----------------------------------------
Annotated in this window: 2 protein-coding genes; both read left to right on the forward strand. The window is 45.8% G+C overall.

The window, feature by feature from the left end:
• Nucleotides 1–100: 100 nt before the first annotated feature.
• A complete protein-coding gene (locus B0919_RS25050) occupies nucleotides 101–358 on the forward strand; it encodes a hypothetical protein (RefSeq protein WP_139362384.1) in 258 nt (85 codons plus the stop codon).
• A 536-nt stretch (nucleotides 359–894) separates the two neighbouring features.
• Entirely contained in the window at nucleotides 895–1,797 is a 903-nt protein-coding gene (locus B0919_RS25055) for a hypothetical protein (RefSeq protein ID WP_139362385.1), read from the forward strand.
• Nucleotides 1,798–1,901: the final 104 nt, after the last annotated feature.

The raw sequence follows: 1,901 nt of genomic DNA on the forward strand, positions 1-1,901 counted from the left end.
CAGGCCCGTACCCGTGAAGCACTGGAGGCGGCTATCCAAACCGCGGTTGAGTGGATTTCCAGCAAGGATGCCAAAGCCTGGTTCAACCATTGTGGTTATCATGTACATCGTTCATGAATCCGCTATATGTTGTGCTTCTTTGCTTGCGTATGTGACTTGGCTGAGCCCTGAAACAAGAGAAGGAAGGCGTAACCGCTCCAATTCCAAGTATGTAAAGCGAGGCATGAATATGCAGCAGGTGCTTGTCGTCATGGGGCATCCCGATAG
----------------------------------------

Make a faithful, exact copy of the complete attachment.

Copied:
Annotated in this window: 2 protein-coding genes; both read left to right on the forward strand. The window is 45.8% G+C overall.

The window, feature by feature from the left end:
• Nucleotides 1–100: 100 nt before the first annotated feature.
• A complete protein-coding gene (locus B0919_RS25050) occupies nucleotides 101–358 on the forward strand; it encodes a hypothetical protein (RefSeq protein WP_139362384.1) in 258 nt (85 codons plus the stop codon).
• A 536-nt stretch (nucleotides 359–894) separates the two neighbouring features.
• Entirely contained in the window at nucleotides 895–1,797 is a 903-nt protein-coding gene (locus B0919_RS25055) for a hypothetical protein (RefSeq protein ID WP_139362385.1), read from the forward strand.
• Nucleotides 1,798–1,901: the final 104 nt, after the last annotated feature.

The raw sequence follows: 1,901 nt of genomic DNA on the forward strand, positions 1-1,901 counted from the left end.
CAGGCCCGTACCCGTGAAGCACTGGAGGCGGCTATCCAAACCGCGGTTGAGTGGATTTCCAGCAAGGATGCCAAAGCCTGGTTCAACCATTGTGGTTATCATGTACATCGTTCATGAATCCGCTATATGTTGTGCTTCTTTGCTTGCGTATGTGACTTGGCTGAGCCCTGAAACAAGAGAAGGAAGGCGTAACCGCTCCAATTCCAAGTATGTAAAGCGAGGCATGAATATGCAGCAGGTGCTTGTCGTCATGGGGCATCCCGATAG